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Two expert teams to look at mold in hospital basement

Next week, two teams of foreign experts will take samples again in the basement of the Rīga Stradiņš hospital's new building basement to check whether there are mold spores present there, Latvian Television reported on February 9.

As if to underline the ongoing disagreement between the hospital and the builder, one expert team has been invited by the hospital, the other by the builder LLC Velve.

Stradiņš hospital's new basement, where operating rooms will be located, grew mold last autumn. Then construction work did not take place at the site for a long time and moisture accumulated. All areas affected by the mold have now been completely removed or disinfected. Mold was also one of the reasons why the builder - the company Velve - lost the trust of the hospital board and the ambitious contract was terminated.

LTV had the opportunity to view the eight thousand square meters of the newly built basement. That's where the mold was so found after the long construction downtime. It's dry and warm at the moment.

The mold found in the basement has been destroyed in various ways, both by sawing the plaster and by treating the rooms with chlorine. The whole plaster has been removed, with metal profiles remaining and the letters P marking the locations where the mold was visible.

One of the labs that analyzed the samples taken in the cellar is “BIOR.” "I shall begin with a simple explanation: molds are everywhere, outdoors, on our clothes, on our equipment. [Mold is] an absolutely normal part of our environment,” said Olga Valciņa, director of BIOR.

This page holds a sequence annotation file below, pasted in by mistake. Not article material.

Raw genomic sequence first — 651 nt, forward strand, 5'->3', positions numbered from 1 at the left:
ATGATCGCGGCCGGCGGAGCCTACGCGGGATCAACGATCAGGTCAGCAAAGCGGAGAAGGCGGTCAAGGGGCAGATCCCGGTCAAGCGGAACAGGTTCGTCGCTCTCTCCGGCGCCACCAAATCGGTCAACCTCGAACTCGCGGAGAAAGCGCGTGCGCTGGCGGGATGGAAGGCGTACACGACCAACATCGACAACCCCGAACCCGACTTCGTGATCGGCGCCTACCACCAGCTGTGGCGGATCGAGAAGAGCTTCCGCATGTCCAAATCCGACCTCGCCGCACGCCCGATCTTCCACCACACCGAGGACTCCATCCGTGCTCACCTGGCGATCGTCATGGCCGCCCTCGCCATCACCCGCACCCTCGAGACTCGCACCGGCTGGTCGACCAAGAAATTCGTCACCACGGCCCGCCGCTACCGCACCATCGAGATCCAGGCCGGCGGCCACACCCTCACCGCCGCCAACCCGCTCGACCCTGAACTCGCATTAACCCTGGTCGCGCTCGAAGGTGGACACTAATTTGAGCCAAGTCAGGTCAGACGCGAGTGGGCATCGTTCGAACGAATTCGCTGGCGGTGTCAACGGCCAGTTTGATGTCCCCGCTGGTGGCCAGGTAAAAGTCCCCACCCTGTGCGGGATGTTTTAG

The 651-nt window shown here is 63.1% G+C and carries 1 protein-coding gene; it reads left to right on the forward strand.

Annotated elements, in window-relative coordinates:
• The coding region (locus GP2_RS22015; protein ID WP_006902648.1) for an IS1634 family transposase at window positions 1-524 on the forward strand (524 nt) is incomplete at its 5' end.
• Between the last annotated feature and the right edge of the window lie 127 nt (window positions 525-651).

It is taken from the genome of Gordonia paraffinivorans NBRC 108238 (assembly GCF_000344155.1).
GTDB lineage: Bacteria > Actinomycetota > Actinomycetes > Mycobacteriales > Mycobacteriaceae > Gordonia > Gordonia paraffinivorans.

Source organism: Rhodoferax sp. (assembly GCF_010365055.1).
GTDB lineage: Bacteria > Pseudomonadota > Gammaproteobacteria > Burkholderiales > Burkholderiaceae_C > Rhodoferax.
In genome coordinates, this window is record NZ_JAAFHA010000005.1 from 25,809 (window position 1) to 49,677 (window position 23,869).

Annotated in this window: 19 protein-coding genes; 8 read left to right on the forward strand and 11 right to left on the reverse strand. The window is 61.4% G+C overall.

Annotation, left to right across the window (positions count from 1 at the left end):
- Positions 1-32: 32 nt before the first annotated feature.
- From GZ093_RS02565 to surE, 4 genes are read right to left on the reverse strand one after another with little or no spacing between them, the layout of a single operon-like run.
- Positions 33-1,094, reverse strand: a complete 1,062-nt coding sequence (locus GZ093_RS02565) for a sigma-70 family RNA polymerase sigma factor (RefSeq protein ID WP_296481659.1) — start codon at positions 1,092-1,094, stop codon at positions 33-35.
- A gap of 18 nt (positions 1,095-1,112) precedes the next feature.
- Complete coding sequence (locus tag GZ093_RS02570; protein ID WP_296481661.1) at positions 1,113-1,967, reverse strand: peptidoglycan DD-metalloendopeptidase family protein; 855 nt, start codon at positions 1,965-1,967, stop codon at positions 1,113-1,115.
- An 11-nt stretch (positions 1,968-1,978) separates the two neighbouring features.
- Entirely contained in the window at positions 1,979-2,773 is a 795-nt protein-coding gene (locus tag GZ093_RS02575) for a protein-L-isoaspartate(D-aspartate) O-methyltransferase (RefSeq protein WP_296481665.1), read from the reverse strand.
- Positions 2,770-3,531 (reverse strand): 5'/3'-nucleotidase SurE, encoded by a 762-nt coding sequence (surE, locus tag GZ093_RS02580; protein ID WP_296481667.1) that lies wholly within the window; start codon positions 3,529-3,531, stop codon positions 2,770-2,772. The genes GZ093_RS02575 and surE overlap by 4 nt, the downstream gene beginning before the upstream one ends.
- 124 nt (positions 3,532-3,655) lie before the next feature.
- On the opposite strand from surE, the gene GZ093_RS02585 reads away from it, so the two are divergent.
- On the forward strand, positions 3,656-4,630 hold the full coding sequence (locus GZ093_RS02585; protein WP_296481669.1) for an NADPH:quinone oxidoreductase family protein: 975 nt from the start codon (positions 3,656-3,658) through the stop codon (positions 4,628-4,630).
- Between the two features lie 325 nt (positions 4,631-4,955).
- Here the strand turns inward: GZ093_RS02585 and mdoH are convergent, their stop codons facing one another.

Mold can also be found in the air in construction objects. But if it becomes visible, there are mold colonies. That's what was evident in the hospital's basement in the fall. BIOR explained that for the mold to multiply like that, it needed moisture and time. It would not have multiplied if the structure had been built without interruption.

“We've found mold in some places in minimum quantities. Admittedly, what we've found is mold of several species, up to 20 colonies on the surface. In a conventional market, in any non-sterile environment, there would be just as much. The problem is different – we cannot estimate how much has gone inside [the structure] because we can only test the surface, ” Valciņa said.

While mold is everywhere in the environment, in large amounts it is dangerous for patients, especially with weakened immune systems. 

The hospital builder stressed that every effort had been made to address any concerns about the presence of mold. Experts also concede that replicate samples are unlikely to find mold spores.

“The historical extent of the problems has long been eliminated. That was last November. Tests have now been carried out in laboratories which have found that there is no more mold present there. There might be a bit in the air. But it's normal. It is also here in the air,” said Valdis Koks, a representative of builders and project director.

“The result we have received recently still confirms that the mold is. We have brought in an international lab that will be there soon. So we have another opinion,” Stradins Hospital Board Chairman Lauris Vidzis said in turn.

As a result, laboratory experts invited by both the hospital and the builder are coming next week, this time from abroad. They will take samples and say whether or not there is mold in the place where the operating rooms will be located.

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